"To say that 2018 and 2019 were 'big years' in state tax policy would be quite the understatement," foundation policy analyst Katherine Loughead said in a report issued this month on state tax law changes as of Jan. 1.

"With a major overhaul of federal individual and corporate income tax systems in December of 2017, followed by the U.S. Supreme Court's South Dakota v. Wayfair decision impacting interstate sales tax collections the following June, states have spent the past two years reacting to major federal policy changes, in addition to enacting many of their own state-specific reforms," she said.

In Arkansas, the changes include reducing the corporate income tax; requiring internet retailers based outside the state to collect sales tax on in-state purchases; applying a wholesale sales tax on motor fuels to raise highway funds; and increasing the homestead property-tax exemption.


In this year's regular session of the Arkansas General Assembly, Senate Bill 211 by Sen. Jonathan Dismang, R-Searcy, required a three-fourths vote for approval in the 35-member Senate and 100-member House because it increased individual rates on some taxpayers, even though it won't increase their overall income-tax bills, according to state officials.

The bill cleared the Senate in a 28-5 vote on Feb. 6, after first falling two votes short of the 27 required for approval, and the House in an 82-14 vote the next day. The Senate consists of 26 Republicans and nine Democrats. The House had 76 Republicans and 24 Democrats at that point.

Some Democratic legislators who opposed SB211 said that money spent on tax cuts should instead be spent on other needs, such as more funding for pre-kindergarten programs and reducing the waiting list for services for developmentally disabled residents.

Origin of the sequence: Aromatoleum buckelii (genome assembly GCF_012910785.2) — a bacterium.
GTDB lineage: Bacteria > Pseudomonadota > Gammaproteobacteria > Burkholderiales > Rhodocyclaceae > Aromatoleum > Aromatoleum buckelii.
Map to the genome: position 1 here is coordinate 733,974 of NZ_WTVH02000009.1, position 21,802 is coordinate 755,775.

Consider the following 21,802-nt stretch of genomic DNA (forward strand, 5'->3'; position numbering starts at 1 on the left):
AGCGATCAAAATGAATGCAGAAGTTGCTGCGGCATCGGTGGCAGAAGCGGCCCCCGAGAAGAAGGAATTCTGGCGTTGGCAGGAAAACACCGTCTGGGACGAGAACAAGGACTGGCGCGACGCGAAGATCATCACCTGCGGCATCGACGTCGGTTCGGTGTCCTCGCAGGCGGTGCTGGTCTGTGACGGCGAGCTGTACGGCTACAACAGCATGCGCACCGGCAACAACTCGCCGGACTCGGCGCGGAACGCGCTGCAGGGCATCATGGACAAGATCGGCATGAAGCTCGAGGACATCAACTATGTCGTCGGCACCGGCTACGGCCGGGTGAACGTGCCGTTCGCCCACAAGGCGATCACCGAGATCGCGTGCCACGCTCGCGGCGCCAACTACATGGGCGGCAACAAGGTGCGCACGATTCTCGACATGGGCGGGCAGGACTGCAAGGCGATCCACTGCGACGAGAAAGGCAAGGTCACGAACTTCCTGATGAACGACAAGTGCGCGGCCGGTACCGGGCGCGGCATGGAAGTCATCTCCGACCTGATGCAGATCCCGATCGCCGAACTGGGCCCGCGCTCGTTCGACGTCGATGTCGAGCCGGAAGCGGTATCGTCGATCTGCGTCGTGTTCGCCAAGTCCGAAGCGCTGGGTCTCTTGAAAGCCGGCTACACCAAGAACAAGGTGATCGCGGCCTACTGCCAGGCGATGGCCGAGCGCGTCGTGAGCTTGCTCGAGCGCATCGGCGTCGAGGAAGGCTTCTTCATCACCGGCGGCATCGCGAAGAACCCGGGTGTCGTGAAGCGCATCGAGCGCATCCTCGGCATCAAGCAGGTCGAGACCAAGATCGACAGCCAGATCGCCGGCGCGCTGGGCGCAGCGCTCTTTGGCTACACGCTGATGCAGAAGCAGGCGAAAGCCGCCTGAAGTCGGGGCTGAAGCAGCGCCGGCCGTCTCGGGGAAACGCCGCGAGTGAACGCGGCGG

About 579,000 taxpayers will receive a cut under what is now Act 182, the state Department of Finance and Administration estimated earlier this year.

Examples of the cuts in this law would be $12 for a person with net taxable income of $50,000; $37, income of $75,000; $59, income of $80,500; $253, income of $100,000; $503, income of $125,000; and $753, income of $150,000, the governor's office said earlier this year.

The tax cut in this plan would be $1,750 for a person with net taxable income of $250,000; $4,250, income of $500,000; $6,750, income of $750,000; and $9,250, income of $1 million, after it's fully implemented, according to the finance department.

In 2015, the Legislature enacted Hutchinson's plan to cut rates for people with between $21,000 and $75,000 a year in taxable income. State officials projected that cut would eventually reduce revenue by about $100 million a year and cut tax rates for nearly 600,000 Arkansans.